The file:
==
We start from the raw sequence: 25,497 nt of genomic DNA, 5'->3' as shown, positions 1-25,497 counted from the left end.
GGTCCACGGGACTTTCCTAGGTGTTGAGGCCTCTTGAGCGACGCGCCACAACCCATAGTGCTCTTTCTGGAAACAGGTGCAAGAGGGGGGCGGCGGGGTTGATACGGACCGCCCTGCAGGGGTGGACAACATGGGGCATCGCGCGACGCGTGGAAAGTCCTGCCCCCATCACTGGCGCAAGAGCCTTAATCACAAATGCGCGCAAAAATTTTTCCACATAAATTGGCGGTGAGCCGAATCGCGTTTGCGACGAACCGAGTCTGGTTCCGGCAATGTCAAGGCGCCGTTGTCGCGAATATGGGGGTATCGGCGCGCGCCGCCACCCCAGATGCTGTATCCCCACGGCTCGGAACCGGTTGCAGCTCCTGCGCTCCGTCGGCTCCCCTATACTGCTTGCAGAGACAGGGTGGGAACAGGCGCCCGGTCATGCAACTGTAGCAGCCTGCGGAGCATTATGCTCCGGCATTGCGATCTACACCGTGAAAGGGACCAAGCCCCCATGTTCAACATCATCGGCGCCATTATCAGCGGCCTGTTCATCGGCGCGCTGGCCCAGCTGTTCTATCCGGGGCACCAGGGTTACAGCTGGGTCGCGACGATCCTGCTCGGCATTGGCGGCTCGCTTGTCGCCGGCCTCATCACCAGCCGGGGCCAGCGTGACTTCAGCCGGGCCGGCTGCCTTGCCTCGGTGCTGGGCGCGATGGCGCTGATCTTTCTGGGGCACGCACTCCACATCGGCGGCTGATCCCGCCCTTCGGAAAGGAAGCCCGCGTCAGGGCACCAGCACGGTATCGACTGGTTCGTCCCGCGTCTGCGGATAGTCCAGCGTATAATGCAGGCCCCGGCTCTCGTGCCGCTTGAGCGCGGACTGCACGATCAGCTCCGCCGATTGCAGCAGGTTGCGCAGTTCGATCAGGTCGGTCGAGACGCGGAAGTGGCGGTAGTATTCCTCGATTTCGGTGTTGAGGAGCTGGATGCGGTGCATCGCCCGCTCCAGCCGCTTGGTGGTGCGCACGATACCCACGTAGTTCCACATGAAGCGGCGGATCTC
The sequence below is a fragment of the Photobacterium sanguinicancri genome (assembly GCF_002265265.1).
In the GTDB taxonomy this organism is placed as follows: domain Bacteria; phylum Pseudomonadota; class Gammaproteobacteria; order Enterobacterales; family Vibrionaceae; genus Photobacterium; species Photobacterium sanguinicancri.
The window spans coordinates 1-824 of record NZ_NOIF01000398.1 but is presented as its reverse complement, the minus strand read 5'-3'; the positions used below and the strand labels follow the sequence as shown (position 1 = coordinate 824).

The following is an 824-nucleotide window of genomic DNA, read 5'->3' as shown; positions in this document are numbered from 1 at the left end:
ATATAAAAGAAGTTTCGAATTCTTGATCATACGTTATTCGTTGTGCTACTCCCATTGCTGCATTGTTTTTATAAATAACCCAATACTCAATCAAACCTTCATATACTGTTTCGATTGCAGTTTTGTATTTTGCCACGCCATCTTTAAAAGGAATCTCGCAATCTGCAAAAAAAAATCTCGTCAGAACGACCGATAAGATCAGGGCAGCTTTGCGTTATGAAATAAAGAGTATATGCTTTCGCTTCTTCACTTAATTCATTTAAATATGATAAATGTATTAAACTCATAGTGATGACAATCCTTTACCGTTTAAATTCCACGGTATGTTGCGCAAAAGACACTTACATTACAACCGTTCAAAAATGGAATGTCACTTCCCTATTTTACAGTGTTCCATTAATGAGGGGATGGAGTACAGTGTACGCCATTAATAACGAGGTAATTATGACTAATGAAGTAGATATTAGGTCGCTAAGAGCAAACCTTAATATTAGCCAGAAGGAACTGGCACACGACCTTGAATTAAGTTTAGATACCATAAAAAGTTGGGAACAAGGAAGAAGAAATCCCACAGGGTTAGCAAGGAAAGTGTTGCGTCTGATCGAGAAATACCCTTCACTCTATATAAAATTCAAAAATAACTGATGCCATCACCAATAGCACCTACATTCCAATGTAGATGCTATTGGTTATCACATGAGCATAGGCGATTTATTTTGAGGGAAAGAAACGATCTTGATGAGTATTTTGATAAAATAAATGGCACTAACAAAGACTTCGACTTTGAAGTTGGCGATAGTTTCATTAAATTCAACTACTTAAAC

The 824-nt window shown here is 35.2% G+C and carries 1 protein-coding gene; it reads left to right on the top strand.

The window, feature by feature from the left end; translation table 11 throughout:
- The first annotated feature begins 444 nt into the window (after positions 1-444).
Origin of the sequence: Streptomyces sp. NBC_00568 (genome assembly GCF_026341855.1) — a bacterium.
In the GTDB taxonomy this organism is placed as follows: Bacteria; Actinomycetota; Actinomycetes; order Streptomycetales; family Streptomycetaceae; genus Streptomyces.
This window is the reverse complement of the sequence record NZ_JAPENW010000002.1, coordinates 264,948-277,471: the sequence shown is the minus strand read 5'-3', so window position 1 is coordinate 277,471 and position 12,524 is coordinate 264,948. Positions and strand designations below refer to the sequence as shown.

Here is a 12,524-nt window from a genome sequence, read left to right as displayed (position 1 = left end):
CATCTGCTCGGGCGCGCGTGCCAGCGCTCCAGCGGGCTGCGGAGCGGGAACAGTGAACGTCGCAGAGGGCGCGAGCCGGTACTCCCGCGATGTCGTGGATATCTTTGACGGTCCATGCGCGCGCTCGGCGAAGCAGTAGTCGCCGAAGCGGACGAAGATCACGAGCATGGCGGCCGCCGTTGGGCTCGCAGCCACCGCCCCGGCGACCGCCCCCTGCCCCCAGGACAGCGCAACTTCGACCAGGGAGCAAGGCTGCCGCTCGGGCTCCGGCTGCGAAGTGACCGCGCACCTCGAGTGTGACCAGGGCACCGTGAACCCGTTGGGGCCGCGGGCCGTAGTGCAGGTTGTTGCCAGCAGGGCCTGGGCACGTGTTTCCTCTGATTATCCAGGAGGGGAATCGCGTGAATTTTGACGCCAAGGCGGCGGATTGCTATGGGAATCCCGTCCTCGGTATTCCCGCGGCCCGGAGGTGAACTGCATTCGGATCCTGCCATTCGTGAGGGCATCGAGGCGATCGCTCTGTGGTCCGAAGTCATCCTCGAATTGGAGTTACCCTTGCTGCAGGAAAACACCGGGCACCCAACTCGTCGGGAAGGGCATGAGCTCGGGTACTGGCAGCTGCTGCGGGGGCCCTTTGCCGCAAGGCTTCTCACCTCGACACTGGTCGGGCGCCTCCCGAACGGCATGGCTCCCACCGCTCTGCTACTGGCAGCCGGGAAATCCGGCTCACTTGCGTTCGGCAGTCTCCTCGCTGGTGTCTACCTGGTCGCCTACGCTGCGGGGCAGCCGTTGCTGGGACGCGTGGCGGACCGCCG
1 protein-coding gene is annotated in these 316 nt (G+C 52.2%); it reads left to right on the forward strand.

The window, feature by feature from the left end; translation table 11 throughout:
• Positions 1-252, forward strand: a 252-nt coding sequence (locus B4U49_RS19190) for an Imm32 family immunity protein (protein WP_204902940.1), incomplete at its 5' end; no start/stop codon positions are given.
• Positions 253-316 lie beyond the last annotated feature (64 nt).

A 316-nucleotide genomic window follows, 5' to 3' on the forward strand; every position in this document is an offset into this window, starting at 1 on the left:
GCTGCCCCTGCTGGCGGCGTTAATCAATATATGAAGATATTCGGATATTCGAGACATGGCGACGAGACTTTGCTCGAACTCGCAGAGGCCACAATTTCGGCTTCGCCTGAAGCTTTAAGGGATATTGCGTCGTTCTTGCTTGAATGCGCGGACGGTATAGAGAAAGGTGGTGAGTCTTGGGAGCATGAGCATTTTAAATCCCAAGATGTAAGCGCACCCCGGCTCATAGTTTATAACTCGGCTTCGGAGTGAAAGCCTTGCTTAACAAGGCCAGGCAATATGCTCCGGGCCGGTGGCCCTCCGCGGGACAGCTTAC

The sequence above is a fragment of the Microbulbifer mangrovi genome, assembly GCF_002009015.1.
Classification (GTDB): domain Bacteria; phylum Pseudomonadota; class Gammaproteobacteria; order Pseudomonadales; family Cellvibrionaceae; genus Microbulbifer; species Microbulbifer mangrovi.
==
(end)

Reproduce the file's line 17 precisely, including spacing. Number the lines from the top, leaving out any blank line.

The window, feature by feature from the left end; translation table 11 throughout: